الرئيسية / الوظائف / الاردن / Evaluation of Regional Development and Protection Programme

Evaluation of Regional Development and Protection Programme

Consultancy Assignments: Evaluation of Regional Development and Protection Programme

Closing date: 20 Nov 2018

Job Description

Background



The Syria crisis is often described as the worst humanitarian catastrophe since the end of the Cold War. Inside Syria, 7.6 million people are internally displaced and 12.2 million are in need of humanitarian assistance, with 4.8 million in hard-to-reach areas. There are 4 million Syrian refugees in neighboring countries. This is no short-term humanitarian episode. The devastating human consequences to huge numbers of people will endure for decades. The destruction of relationships, communities, livelihoods, homes and infrastructure will take years to repair.

Now in its sixth year, the armed conflict in Syria has resulted in a humanitarian crisis inside Syria and throughout the region. The most recent figures indicate that over 5 million Syrian refugees in neighboring Turkey, Lebanon, Jordan, and Iraq. The United Nations High Commissioner for Refugees (UNHCR) reports that 654,903 refugees were registered in Jordan.

Working in coordination with the humanitarian community and the Government of Jordan, the IRC provides assistance for Syrian refugees in both camp and urban settings. The IRC’s assistance programs are focusing on providing health, protection and economic empowerment services at the urban areas in Mafraq and Irbid governorates and inside the two camps.

Project Background:

The Regional Development and Protection Programme (RDPP) is a three-year initiative managed by Denmark to support Lebanon, Jordan and Iraq to better understand, plan, mitigate and, where possible, maximise the effects of Syria refugees’ forced displacement into their countries. In addition to this, it works with national and international actors to provide better protection to those displaced by the Syrian conflict and create socio-economic development opportunities for the most vulnerable. The RDPP is a platform of eight donors (EU, Denmark, Ireland, Switzerland, Netherlands, UK, Norway and Czech Republic) joining up humanitarian and development funds to support host countries from a long-term perspective, acknowledging the reality that refugees will be displaced for a long period of time; that the humanitarian approach, while necessary, has to be complemented with development-led strategies; and recognizing the need to support hosting communities and refugees to better face these challenges.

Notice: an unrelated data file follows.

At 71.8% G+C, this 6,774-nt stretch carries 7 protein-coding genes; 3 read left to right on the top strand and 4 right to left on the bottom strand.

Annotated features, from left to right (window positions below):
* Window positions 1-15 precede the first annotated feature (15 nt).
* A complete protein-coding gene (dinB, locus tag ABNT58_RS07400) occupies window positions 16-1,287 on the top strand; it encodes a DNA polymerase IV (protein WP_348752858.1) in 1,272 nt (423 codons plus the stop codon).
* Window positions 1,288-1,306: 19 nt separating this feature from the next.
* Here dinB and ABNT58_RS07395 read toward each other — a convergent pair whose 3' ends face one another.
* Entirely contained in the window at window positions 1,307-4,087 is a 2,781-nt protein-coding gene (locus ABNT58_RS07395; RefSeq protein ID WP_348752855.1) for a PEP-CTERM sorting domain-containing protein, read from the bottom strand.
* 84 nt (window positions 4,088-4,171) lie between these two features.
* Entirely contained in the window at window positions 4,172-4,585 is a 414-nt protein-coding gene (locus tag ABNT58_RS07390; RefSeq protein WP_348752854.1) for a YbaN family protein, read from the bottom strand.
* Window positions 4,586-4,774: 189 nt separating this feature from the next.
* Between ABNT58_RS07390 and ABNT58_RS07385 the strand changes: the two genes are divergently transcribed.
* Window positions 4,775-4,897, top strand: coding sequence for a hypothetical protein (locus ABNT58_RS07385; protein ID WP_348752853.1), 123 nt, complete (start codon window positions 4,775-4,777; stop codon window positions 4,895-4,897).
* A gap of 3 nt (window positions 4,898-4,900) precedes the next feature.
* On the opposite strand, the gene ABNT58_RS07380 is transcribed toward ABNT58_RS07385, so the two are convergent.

In response to the Syria crisis and resulting displacement, the IRC project “Supporting Economic Opportunities and Livelihoods in Jordan” works in coordination with national and international partners to provide employment and self-employment opportunities refugees and vulnerable Jordanians in Mafraq, Irbid governorates and East Amman. Building on existing capacity and the IRC’s bundled service model, this program provides employment and financial management training, as well as employment support services and micro-enterprise support. The IRC is implementing the action directly, and through support to the local partners Ruwwad for Development through a training of trainers on the IRC’s financial literacy and business management curriculum. The IRC also is signing an agreement with Microfund for Women (MFW) to refer refuges to access to credit and loans through a signed MoU. IRC is partnering with Arab Renaissance for Democracy and Development (ARDD) and Norwegian Refugee Council (NRC) for legal services, to provide beneficiaries with legal information about the right for work and business registration.

The Overall Objective of the project is that refugees and vulnerable host communities impacted by the Syrian conflict and resulting displacement crisis have improved livelihood opportunities and economic resilience. Both Syrian refugees and vulnerable Jordanians face high unemployment with limited opportunities to build safe, sustainable income. These populations will achieve improved livelihood opportunities through the Specific Objective: Vulnerable host community members and refugees have increased access to employment and self-employment and livelihood opportunities. The following results contribute to achieving the specific objective:

Result 1: Vulnerable Syrian refugees and Jordanians are prepared for employment and supported for self- employment.

Result 2: Safe employment and self-employment opportunities are created.

Result 3: Existing and new businesses are supported to grow.